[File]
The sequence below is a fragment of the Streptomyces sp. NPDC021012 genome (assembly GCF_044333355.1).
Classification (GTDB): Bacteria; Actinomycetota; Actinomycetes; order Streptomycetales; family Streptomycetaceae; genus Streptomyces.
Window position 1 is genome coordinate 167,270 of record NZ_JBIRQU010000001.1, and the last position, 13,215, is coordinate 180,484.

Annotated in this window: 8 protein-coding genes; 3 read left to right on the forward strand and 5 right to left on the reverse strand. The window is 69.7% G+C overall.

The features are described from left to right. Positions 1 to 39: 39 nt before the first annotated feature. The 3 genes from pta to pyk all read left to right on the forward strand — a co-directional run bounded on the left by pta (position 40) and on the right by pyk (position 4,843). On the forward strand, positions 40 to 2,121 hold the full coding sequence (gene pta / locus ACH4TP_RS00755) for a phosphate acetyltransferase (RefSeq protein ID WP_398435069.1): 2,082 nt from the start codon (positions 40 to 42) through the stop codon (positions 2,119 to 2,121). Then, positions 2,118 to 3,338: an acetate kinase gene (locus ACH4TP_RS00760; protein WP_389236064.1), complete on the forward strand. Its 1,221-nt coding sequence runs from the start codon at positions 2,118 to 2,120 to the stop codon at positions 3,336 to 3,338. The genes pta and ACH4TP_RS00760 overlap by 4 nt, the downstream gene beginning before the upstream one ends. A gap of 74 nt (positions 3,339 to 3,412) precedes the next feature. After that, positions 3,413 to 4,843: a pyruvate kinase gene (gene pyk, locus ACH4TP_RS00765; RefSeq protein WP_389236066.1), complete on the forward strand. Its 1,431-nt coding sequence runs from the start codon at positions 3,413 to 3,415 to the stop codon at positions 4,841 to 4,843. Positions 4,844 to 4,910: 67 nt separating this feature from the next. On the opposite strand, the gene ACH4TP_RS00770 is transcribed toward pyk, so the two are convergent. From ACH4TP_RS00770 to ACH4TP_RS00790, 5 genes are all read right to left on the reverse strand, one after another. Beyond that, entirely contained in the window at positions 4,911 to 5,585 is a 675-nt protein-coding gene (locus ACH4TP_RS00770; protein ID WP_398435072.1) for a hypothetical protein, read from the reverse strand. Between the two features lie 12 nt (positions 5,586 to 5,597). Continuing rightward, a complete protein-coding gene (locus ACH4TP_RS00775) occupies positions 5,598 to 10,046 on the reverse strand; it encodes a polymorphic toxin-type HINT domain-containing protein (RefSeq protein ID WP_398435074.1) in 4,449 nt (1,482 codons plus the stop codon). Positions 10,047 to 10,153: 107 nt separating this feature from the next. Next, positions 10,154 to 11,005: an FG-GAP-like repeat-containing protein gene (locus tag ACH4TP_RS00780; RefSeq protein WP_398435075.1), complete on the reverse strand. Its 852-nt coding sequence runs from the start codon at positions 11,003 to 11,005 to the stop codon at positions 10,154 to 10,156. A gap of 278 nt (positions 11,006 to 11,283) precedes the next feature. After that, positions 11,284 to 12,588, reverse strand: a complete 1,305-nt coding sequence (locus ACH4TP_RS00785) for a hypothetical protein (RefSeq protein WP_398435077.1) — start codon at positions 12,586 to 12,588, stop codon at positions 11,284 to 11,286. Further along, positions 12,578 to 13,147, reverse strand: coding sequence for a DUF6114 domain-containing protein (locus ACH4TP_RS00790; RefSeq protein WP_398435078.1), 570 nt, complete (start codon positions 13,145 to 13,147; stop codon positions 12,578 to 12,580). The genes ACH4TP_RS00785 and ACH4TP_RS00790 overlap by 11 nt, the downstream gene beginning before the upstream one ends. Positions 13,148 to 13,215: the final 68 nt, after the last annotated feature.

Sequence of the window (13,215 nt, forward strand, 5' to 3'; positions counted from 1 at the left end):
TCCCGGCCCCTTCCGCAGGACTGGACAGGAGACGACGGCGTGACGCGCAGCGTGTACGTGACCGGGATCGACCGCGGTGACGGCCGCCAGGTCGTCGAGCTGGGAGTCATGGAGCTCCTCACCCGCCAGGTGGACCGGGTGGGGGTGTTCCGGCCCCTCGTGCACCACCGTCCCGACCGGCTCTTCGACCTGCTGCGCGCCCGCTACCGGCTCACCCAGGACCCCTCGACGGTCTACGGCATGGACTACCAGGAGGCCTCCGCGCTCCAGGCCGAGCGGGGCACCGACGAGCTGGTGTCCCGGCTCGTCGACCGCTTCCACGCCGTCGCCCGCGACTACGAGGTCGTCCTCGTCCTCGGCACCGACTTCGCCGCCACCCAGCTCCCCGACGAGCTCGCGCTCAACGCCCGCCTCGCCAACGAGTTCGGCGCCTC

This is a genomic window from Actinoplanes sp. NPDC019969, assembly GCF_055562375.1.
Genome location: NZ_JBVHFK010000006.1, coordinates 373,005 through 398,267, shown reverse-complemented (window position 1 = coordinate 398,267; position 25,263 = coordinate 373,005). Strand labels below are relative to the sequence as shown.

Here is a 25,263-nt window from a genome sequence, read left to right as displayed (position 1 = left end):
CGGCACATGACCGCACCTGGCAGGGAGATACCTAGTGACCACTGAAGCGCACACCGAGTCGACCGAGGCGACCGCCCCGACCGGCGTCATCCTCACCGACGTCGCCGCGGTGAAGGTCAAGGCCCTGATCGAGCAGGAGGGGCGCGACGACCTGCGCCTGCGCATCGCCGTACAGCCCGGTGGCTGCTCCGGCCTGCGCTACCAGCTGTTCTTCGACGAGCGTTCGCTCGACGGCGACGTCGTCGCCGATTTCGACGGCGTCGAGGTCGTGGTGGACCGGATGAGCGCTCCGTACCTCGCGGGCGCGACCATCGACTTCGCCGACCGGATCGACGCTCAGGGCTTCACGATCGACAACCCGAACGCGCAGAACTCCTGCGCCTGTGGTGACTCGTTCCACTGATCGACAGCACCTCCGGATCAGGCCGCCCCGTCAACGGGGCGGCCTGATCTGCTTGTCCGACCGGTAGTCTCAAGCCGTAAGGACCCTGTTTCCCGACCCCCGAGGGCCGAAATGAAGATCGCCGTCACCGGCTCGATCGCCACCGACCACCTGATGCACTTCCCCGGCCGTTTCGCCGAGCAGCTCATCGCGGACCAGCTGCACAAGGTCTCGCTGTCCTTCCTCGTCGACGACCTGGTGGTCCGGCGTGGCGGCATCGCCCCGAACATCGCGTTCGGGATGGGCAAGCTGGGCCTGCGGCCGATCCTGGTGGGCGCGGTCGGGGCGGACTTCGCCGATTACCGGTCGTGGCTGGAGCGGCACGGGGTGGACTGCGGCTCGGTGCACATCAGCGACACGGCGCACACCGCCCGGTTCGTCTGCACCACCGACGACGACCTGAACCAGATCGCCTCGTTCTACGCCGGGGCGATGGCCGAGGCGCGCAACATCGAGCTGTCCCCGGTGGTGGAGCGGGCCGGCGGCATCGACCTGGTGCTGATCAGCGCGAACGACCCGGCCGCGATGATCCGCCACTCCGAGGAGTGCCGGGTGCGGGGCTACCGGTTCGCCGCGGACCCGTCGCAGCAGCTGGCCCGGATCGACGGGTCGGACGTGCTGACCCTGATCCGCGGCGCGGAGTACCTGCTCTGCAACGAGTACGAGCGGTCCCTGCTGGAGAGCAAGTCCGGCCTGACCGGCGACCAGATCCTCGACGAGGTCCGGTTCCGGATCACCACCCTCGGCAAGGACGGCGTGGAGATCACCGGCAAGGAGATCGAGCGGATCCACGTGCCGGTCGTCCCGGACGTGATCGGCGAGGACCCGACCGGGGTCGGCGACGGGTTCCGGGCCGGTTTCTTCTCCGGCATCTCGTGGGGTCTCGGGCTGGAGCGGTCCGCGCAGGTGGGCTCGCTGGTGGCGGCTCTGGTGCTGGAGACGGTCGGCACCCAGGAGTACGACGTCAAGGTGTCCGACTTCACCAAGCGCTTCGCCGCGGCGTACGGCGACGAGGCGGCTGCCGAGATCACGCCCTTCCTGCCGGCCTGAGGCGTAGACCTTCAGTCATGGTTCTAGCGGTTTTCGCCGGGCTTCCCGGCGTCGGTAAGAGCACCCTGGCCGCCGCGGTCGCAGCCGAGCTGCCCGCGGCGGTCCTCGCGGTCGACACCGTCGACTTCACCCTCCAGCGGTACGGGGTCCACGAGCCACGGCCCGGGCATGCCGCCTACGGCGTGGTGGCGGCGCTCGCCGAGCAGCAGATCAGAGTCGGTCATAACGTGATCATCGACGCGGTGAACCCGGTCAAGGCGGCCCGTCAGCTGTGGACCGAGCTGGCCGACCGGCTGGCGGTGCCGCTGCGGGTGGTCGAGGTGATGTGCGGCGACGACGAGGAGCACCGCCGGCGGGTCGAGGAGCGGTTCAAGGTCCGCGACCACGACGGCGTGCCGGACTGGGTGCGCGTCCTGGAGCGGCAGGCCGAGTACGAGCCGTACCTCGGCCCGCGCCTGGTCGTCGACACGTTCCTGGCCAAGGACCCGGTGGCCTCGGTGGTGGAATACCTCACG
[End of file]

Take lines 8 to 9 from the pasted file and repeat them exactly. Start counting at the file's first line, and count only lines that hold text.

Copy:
This is a genomic window from Actinoplanes sp. NPDC019969, assembly GCF_055562375.1.
Genome location: NZ_JBVHFK010000006.1, coordinates 373,005 through 398,267, shown reverse-complemented (window position 1 = coordinate 398,267; position 25,263 = coordinate 373,005). Strand labels below are relative to the sequence as shown.